I think the difference between trying to prioritise our worship and actually succeeding when we have a busy schedule is the ability to set boundaries. By boundaries, this means having the discipline to carve out and protect the time devoted to Ramadan-related activities, even when you’d rather do other things. An easy example of this is leaving work on time in order to be home to have iftar with the family and do special prayers such as Tarawih. This has always been a struggle of mine (and many other people I’m sure!) when I have a lot of work on my plate. I would tell myself taking another 15 minutes to get a bit more work out of the way wouldn’t hurt and would end up spending an hour instead. Another example is sleeping late – how many of us have slept late,  even though we know it would come back to haunt us the next they when we’re snoozing through sahur or nodding off at work?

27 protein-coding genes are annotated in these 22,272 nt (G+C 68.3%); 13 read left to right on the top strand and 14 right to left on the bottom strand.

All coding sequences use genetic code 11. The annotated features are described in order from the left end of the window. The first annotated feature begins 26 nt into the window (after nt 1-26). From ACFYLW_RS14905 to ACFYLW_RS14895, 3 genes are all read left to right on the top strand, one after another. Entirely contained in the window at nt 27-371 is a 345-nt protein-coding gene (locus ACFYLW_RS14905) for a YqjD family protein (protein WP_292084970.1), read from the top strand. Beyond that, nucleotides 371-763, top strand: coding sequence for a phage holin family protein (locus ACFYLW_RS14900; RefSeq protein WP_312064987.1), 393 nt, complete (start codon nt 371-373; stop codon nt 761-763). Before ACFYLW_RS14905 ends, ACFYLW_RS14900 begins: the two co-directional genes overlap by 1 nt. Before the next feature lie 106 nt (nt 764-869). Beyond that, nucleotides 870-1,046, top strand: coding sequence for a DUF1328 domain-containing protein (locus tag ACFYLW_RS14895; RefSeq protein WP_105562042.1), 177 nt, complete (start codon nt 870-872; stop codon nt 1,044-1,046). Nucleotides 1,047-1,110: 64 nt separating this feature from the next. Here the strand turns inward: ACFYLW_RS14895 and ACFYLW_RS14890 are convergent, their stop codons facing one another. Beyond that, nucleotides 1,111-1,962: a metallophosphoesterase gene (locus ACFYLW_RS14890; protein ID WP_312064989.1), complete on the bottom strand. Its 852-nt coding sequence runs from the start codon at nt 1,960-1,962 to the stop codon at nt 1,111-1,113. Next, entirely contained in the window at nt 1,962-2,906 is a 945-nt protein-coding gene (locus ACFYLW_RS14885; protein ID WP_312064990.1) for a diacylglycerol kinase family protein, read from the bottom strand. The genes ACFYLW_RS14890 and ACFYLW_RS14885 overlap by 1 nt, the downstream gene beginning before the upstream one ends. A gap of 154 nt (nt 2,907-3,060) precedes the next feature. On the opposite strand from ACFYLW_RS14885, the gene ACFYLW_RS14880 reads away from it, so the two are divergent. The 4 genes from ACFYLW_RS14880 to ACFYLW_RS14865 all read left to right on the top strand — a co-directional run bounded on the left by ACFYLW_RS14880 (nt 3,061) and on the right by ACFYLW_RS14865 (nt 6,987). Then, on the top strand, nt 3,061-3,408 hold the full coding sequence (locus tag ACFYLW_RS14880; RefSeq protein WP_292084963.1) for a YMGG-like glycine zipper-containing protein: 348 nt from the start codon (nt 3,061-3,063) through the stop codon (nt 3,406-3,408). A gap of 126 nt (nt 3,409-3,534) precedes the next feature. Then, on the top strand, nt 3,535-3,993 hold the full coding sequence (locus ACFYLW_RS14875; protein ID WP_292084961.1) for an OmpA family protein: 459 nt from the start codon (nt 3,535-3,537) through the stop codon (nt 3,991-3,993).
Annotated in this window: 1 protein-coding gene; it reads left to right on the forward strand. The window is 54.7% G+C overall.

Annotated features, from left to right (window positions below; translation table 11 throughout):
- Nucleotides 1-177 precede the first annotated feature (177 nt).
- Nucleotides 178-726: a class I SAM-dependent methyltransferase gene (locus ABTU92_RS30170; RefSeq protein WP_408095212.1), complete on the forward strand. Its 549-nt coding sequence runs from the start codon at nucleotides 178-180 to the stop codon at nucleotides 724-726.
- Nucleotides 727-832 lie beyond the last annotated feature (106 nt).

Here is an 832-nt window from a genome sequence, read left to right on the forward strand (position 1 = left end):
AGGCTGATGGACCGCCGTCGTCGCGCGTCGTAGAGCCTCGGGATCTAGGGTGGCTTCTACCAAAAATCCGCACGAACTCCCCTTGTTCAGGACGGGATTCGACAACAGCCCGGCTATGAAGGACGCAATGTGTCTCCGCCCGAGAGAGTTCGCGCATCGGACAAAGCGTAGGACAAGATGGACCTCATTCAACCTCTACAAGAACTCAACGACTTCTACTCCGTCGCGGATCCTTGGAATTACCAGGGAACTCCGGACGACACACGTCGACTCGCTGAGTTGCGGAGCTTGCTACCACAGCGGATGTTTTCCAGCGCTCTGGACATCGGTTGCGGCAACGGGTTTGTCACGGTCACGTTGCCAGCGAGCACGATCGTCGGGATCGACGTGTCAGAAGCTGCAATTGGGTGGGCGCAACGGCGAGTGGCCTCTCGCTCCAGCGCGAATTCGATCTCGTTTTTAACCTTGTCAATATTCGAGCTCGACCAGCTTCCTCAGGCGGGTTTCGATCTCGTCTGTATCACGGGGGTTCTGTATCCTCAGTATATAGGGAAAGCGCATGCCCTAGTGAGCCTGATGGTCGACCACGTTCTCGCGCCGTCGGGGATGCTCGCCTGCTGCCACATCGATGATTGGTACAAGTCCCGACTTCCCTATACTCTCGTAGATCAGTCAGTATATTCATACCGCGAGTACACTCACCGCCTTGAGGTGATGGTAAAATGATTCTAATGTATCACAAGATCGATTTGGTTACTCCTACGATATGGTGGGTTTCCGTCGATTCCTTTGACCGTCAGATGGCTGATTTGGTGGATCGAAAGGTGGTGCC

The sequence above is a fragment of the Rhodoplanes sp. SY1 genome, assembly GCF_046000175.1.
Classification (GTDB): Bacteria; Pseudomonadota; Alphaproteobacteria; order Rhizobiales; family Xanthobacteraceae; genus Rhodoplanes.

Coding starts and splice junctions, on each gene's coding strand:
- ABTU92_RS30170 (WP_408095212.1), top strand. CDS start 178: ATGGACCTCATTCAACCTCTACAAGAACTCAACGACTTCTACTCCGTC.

So think of setting boundaries as building the discipline to do what you know will protect your ability to devote time to Allah SWT.

2. Manage your time wisely

This the perfect place to segue into tip number two. Building the discipline to enforce your boundaries will require a lot of time management, as you’ll need to allocate the time you have each day to the different responsibilities you have, and stick to your plan. Good time management can differ from person to person depending on their needs, but a few general suggestions are as follows: